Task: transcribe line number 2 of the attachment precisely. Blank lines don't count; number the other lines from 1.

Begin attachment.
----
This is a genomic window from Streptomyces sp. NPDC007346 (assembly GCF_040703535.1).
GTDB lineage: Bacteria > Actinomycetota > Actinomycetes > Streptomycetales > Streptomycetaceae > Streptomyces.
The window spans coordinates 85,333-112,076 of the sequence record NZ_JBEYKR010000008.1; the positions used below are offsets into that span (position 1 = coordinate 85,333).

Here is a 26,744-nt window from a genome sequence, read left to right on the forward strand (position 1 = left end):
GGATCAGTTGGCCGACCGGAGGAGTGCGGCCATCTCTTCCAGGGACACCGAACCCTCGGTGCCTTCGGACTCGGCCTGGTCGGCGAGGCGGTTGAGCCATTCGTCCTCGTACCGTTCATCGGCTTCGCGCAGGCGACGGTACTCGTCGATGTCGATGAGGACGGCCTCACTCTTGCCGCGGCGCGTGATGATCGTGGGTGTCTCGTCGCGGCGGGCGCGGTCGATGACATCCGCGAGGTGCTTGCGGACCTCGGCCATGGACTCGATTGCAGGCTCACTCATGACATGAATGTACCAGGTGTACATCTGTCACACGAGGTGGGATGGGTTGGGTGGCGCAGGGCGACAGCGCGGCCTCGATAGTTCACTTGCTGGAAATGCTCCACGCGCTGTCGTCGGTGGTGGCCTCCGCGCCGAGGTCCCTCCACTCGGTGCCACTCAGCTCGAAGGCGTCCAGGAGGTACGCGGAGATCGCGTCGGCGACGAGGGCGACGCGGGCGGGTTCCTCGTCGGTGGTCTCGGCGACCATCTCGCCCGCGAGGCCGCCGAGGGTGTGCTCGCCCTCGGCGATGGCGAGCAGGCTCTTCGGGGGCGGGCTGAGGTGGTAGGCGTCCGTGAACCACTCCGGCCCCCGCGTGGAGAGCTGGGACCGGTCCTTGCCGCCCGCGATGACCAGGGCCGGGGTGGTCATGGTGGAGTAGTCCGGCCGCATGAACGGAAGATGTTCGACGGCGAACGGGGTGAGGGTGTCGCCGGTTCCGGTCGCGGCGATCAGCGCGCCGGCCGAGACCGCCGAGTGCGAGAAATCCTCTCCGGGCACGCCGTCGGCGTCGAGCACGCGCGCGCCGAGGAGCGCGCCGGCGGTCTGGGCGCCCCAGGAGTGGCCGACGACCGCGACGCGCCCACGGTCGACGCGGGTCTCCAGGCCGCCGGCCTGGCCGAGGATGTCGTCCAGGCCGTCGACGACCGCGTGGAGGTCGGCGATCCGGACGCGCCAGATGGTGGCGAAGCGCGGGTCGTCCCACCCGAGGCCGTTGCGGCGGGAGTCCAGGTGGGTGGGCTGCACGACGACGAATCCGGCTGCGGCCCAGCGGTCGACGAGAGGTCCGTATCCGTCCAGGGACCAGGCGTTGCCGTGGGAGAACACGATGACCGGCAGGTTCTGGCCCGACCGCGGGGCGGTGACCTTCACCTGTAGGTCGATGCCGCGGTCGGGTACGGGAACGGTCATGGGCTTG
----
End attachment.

GTDB lineage: Bacteria > Actinomycetota > Actinomycetes > Streptomycetales > Streptomycetaceae > Streptomyces.